A standard mobility scooter might be suitable for someone living at a slower pace, such as a retiree, but if you’re a busy working professional or just a busy individual with a lot of energy, having a faster model of mobility scooter might be a better fit for your lifestyle. But how fast can your mobility scooter actually go?
The short answer to this is “however fast you like”. You may have seen headlines about people who race mobility scooters, which tells you everything you need to know. The current record-holder for top speed is Sven Ohler, who raced his mobility scooter at 112mph at the DEKRA Test Oval racetrack in Germany in May 2017. Impressive as this is, it’s likely not practical for your day-to-day life. Unless you’re Sven, that is.
Most mobility aids in the UK fall into two categories. Those in Class 2 are restricted to 4mph, whereas if you own a Class 3 scooter, you can go up to 4mph on the pavement and 8mph on the road. However, by replacing the motor and drive gear, machines such as Wild & Wacky’s Black Viper model is upgraded to a massive 16mph, with enough torque to beat some petrol scooters off the line.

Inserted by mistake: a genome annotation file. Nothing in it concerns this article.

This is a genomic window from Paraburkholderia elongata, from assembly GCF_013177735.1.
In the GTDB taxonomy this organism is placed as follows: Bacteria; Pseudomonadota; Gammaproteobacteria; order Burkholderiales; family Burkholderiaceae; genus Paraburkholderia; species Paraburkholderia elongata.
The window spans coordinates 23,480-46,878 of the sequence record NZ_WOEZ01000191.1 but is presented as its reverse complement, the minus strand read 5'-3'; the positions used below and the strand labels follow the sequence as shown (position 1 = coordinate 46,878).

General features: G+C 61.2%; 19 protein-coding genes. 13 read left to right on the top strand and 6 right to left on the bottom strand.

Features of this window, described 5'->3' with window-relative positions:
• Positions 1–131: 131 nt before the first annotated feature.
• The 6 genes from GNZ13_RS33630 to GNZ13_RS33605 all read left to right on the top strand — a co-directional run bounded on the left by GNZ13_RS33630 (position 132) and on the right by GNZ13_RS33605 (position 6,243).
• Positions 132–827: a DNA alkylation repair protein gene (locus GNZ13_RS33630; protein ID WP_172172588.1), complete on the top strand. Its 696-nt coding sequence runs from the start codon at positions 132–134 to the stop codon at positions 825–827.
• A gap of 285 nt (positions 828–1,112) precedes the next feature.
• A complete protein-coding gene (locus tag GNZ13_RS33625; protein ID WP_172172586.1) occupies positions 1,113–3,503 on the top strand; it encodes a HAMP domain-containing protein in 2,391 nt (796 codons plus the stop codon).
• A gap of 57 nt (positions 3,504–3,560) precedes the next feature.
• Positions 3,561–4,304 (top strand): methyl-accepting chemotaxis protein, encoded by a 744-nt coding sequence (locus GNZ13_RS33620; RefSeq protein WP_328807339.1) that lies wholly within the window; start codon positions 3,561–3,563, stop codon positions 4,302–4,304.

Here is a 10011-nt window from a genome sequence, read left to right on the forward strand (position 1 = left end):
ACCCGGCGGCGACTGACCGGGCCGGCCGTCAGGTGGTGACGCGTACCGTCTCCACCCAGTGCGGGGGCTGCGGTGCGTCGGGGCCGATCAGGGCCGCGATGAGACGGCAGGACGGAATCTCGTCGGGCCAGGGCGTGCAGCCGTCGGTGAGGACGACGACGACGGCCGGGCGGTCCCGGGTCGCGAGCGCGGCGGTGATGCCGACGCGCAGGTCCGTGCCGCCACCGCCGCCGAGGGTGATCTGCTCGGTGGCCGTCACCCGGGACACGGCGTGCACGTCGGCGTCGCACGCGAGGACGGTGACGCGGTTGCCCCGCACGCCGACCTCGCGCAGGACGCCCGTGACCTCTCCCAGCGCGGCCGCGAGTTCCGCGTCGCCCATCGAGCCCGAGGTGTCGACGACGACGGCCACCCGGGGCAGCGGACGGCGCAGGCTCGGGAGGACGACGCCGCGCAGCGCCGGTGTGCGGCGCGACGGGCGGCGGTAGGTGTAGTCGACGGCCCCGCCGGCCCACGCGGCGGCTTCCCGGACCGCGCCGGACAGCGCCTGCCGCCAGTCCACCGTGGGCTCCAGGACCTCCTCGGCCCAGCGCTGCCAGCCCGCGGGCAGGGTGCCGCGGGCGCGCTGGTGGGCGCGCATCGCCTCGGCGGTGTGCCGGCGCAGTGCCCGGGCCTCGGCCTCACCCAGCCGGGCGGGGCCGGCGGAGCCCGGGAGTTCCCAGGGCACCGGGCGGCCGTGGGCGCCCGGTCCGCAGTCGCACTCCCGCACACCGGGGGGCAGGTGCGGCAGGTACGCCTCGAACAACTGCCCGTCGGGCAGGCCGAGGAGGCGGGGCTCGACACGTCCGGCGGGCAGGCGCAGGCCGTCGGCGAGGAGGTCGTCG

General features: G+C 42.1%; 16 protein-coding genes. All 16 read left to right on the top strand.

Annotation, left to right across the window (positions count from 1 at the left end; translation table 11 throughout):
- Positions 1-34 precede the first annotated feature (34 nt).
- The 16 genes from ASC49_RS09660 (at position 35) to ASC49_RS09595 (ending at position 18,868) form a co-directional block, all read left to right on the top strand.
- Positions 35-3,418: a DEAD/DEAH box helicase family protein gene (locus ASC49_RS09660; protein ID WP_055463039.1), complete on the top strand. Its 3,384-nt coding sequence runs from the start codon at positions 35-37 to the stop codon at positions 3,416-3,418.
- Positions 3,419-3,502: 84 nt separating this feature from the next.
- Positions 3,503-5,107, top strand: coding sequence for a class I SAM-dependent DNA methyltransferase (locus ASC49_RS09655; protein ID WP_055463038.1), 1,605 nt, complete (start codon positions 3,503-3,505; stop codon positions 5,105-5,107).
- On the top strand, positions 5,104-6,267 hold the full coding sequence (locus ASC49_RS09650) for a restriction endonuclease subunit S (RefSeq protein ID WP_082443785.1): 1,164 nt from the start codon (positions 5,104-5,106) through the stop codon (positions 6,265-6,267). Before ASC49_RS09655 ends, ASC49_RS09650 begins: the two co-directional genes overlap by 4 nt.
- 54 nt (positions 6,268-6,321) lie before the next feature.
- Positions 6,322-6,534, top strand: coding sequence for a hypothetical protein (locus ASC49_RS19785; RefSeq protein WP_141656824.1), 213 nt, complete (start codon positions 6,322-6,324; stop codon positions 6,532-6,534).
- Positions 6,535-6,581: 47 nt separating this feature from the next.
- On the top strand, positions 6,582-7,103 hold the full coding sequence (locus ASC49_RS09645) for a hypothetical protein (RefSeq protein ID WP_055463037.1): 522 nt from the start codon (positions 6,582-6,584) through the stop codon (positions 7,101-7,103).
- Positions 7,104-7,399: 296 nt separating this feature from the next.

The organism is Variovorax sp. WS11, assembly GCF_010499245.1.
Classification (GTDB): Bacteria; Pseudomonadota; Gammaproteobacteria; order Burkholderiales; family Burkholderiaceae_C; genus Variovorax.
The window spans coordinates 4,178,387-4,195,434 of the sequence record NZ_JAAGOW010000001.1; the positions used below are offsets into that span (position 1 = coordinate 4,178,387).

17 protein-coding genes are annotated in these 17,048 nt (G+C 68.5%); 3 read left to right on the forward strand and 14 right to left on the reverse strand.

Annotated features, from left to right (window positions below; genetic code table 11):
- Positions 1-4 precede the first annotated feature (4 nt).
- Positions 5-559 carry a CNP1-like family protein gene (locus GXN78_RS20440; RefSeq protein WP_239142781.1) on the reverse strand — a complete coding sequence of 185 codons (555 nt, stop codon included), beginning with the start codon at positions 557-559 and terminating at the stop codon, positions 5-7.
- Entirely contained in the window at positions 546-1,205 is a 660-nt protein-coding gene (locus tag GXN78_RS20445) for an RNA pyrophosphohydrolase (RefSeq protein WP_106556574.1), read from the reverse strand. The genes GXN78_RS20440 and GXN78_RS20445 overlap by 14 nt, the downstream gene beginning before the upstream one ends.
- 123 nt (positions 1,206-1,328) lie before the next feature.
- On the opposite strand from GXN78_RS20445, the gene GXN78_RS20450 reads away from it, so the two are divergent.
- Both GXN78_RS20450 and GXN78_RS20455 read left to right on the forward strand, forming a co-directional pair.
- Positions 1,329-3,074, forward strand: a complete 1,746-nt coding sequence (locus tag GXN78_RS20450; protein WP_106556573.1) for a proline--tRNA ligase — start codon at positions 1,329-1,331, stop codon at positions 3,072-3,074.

This should go without saying, but we’re going to anyway: it’s not safe to go this speed on the pavement. At 16mph, you will be travelling four times faster than standard walking pace and at least twice as fast as most other mobility scooters. This is the only time we’ll ever encourage you to follow the crowd. In this case, just because you can doesn’t mean you should.
Nonetheless, the Black Viper is a superfast alternative to the “granny scooter” that most people associate with mobility products. It’s dynamic and eye-catching, more akin to a motorbike than a mobility scooter and really takes things to the next level. Its sturdy body work makes it not only suitable for the road, but for outdoor adventures and bumpy terrain.
Freedom and independence are paramount with the Black Viper. The super comfortable seat and impressive speed will make getting around easier and safer than ever, whether you’re leaving your friends struggling far behind on their bikes on an outing or efficiently going about your busy life.